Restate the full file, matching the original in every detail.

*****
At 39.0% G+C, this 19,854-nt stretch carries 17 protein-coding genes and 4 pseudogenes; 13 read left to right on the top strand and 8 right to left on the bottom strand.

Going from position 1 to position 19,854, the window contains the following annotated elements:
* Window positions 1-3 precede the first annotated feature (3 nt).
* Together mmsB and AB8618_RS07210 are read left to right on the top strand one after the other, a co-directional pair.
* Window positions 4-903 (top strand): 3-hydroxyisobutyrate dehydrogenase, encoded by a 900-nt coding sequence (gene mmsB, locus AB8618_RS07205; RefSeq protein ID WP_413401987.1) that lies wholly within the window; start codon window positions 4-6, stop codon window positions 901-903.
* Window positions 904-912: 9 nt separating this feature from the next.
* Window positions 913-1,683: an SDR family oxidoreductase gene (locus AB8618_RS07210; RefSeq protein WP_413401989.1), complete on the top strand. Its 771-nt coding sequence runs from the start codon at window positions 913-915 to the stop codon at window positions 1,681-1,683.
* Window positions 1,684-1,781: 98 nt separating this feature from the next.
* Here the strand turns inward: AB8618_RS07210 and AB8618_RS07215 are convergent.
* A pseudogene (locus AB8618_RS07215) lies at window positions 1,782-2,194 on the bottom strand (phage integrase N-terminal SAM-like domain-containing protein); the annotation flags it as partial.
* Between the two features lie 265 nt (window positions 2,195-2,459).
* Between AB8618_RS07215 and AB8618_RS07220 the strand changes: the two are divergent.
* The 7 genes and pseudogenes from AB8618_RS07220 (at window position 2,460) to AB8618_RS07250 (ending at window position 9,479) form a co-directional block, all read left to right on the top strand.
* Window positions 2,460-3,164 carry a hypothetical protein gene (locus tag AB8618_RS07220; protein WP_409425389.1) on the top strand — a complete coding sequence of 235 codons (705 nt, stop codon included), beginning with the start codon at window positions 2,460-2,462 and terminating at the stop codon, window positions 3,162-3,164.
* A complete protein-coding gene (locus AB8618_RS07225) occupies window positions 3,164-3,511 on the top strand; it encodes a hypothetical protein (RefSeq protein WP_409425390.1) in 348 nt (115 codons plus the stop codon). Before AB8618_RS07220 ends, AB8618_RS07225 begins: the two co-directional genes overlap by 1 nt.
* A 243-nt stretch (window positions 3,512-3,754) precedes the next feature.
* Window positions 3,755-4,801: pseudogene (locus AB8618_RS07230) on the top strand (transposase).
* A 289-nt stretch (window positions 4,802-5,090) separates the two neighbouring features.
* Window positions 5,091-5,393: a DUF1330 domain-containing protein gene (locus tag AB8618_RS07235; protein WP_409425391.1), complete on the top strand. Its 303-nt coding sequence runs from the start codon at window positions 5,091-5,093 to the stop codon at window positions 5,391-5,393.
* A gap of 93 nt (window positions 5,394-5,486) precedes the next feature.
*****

At 39.0% G+C, this 19,854-nt stretch carries 17 protein-coding genes and 4 pseudogenes; 13 read left to right on the top strand and 8 right to left on the bottom strand.

Going from position 1 to position 19,854, the window contains the following annotated elements:
* Window positions 1-3 precede the first annotated feature (3 nt).
* Together mmsB and AB8618_RS07210 are read left to right on the top strand one after the other, a co-directional pair.
* Window positions 4-903 (top strand): 3-hydroxyisobutyrate dehydrogenase, encoded by a 900-nt coding sequence (gene mmsB, locus AB8618_RS07205; RefSeq protein ID WP_413401987.1) that lies wholly within the window; start codon window positions 4-6, stop codon window positions 901-903.
* Window positions 904-912: 9 nt separating this feature from the next.
* Window positions 913-1,683: an SDR family oxidoreductase gene (locus AB8618_RS07210; RefSeq protein WP_413401989.1), complete on the top strand. Its 771-nt coding sequence runs from the start codon at window positions 913-915 to the stop codon at window positions 1,681-1,683.
* Window positions 1,684-1,781: 98 nt separating this feature from the next.
* Here the strand turns inward: AB8618_RS07210 and AB8618_RS07215 are convergent.
* A pseudogene (locus AB8618_RS07215) lies at window positions 1,782-2,194 on the bottom strand (phage integrase N-terminal SAM-like domain-containing protein); the annotation flags it as partial.
* Between the two features lie 265 nt (window positions 2,195-2,459).
* Between AB8618_RS07215 and AB8618_RS07220 the strand changes: the two are divergent.
* The 7 genes and pseudogenes from AB8618_RS07220 (at window position 2,460) to AB8618_RS07250 (ending at window position 9,479) form a co-directional block, all read left to right on the top strand.
* Window positions 2,460-3,164 carry a hypothetical protein gene (locus tag AB8618_RS07220; protein WP_409425389.1) on the top strand — a complete coding sequence of 235 codons (705 nt, stop codon included), beginning with the start codon at window positions 2,460-2,462 and terminating at the stop codon, window positions 3,162-3,164.
* A complete protein-coding gene (locus AB8618_RS07225) occupies window positions 3,164-3,511 on the top strand; it encodes a hypothetical protein (RefSeq protein WP_409425390.1) in 348 nt (115 codons plus the stop codon). Before AB8618_RS07220 ends, AB8618_RS07225 begins: the two co-directional genes overlap by 1 nt.
* A 243-nt stretch (window positions 3,512-3,754) precedes the next feature.
* Window positions 3,755-4,801: pseudogene (locus AB8618_RS07230) on the top strand (transposase).
* A 289-nt stretch (window positions 4,802-5,090) separates the two neighbouring features.
* Window positions 5,091-5,393: a DUF1330 domain-containing protein gene (locus tag AB8618_RS07235; protein WP_409425391.1), complete on the top strand. Its 303-nt coding sequence runs from the start codon at window positions 5,091-5,093 to the stop codon at window positions 5,391-5,393.
* A gap of 93 nt (window positions 5,394-5,486) precedes the next feature.